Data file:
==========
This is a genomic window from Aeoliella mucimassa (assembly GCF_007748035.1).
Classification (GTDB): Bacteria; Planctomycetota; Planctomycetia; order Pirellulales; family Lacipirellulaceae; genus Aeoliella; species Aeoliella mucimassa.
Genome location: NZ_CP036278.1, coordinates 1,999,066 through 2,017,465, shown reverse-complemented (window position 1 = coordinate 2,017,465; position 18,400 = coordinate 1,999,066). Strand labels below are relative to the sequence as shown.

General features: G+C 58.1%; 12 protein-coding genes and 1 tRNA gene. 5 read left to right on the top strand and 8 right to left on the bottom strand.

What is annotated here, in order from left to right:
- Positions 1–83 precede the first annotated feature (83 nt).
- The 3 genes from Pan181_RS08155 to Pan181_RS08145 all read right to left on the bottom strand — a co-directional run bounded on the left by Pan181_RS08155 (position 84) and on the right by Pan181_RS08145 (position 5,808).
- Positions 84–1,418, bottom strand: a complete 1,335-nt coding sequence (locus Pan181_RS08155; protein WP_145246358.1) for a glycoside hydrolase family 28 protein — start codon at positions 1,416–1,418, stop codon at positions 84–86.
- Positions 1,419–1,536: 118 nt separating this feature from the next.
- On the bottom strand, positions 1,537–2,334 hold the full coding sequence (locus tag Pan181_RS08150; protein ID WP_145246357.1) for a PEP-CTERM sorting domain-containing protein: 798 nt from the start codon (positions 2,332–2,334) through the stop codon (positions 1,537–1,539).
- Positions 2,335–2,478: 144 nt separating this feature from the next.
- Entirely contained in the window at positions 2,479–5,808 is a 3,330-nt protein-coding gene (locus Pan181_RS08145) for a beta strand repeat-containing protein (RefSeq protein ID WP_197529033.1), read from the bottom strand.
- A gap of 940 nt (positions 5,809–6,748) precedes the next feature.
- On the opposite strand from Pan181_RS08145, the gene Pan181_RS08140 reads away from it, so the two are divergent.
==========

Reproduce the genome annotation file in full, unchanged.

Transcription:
This is a genomic window from Aeoliella mucimassa (assembly GCF_007748035.1).
Classification (GTDB): Bacteria; Planctomycetota; Planctomycetia; order Pirellulales; family Lacipirellulaceae; genus Aeoliella; species Aeoliella mucimassa.
Genome location: NZ_CP036278.1, coordinates 1,999,066 through 2,017,465, shown reverse-complemented (window position 1 = coordinate 2,017,465; position 18,400 = coordinate 1,999,066). Strand labels below are relative to the sequence as shown.

General features: G+C 58.1%; 12 protein-coding genes and 1 tRNA gene. 5 read left to right on the top strand and 8 right to left on the bottom strand.

What is annotated here, in order from left to right:
- Positions 1–83 precede the first annotated feature (83 nt).
- The 3 genes from Pan181_RS08155 to Pan181_RS08145 all read right to left on the bottom strand — a co-directional run bounded on the left by Pan181_RS08155 (position 84) and on the right by Pan181_RS08145 (position 5,808).
- Positions 84–1,418, bottom strand: a complete 1,335-nt coding sequence (locus Pan181_RS08155; protein WP_145246358.1) for a glycoside hydrolase family 28 protein — start codon at positions 1,416–1,418, stop codon at positions 84–86.
- Positions 1,419–1,536: 118 nt separating this feature from the next.
- On the bottom strand, positions 1,537–2,334 hold the full coding sequence (locus tag Pan181_RS08150; protein ID WP_145246357.1) for a PEP-CTERM sorting domain-containing protein: 798 nt from the start codon (positions 2,332–2,334) through the stop codon (positions 1,537–1,539).
- Positions 2,335–2,478: 144 nt separating this feature from the next.
- Entirely contained in the window at positions 2,479–5,808 is a 3,330-nt protein-coding gene (locus Pan181_RS08145) for a beta strand repeat-containing protein (RefSeq protein ID WP_197529033.1), read from the bottom strand.
- A gap of 940 nt (positions 5,809–6,748) precedes the next feature.
- On the opposite strand from Pan181_RS08145, the gene Pan181_RS08140 reads away from it, so the two are divergent.